Authors : Bradley J, Jayanna K, Shaw S, Cunningham T, Fischer E, Mony P, Ramesh BM, Moses S, Avery L, Crockett M, Blanchard JF
Publication Year : 2017
Birthing in health facilities in India has increased over the last few years, yet maternal and neonatal mortality rates remain high. Clinical mentoring with case sheets or checklists for nurses is viewed as essential for on-going knowledge transfer, particularly where basic training is inadequate. This paper summarizes a study of the effect of such a programme on staff knowledge and skills in a randomized trial of 295 nurses working in 108 Primary Health Centres (PHCs) in Karnataka, India.
Stratifying by district, half of the PHCs were randomly assigned to be intervention sites and provided with regular mentoring visits where case sheet/checklists were a central job and teaching aid, and half to be control sites, where no support was provided except provision of case sheets. Nurses' knowledge and skills around normal labour, labour complications and neonate issues were tested before the intervention began and again one year later. Univariate and multivariate analyses were conducted to examine the effect of mentoring and case sheets.
Overall, on none of the 3 measures, did case sheet use without mentoring add anything to the basic nursing training when controlling for other factors. Only individuals who used both case-sheets and received mentoring scored significantly higher on the normal labour and neonate indices, scoring almost twice as high as those who only used case-sheets. This group was also associated with significantly higher scores on the complications of labour index, with their scores 2.3 times higher on average than the case sheet only control group. Individuals from facilities with 21 or more deliveries in a month tended to fare worse on all 3 indices. There were no differences in outcomes according to district or years of experience.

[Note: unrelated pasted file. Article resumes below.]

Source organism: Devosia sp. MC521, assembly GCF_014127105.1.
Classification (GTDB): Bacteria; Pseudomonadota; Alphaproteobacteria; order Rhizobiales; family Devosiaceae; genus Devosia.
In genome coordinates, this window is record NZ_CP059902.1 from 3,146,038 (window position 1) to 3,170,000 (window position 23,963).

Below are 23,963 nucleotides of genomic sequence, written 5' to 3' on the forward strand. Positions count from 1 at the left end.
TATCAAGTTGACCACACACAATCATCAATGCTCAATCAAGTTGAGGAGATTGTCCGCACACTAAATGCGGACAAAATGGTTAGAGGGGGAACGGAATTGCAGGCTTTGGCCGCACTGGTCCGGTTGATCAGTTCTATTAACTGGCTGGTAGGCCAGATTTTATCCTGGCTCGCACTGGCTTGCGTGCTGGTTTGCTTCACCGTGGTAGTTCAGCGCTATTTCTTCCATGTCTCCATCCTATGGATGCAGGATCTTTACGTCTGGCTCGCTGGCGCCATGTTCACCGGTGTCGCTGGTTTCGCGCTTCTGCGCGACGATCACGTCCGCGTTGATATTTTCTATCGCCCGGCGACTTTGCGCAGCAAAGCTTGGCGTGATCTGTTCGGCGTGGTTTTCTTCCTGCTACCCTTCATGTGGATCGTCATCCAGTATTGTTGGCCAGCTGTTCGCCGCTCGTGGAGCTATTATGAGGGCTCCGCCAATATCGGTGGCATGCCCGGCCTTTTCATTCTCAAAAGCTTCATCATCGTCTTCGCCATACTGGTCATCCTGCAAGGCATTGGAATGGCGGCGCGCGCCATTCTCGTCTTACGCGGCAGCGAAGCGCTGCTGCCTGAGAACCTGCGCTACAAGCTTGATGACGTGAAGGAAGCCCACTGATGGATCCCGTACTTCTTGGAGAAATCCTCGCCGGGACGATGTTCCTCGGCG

This study demonstrates that provision of case sheets or checklists alone is insufficient to improve knowledge and practices. However, on-site mentoring in combination with case sheets can have a demonstrable effect on improving nurse knowledge and skills around essential obstetric and neonatal care in remote rural areas of India. We recommend scaling up of this mentoring model in order to improve staff knowledge and skills and reduce maternal and neonatal mortality in India.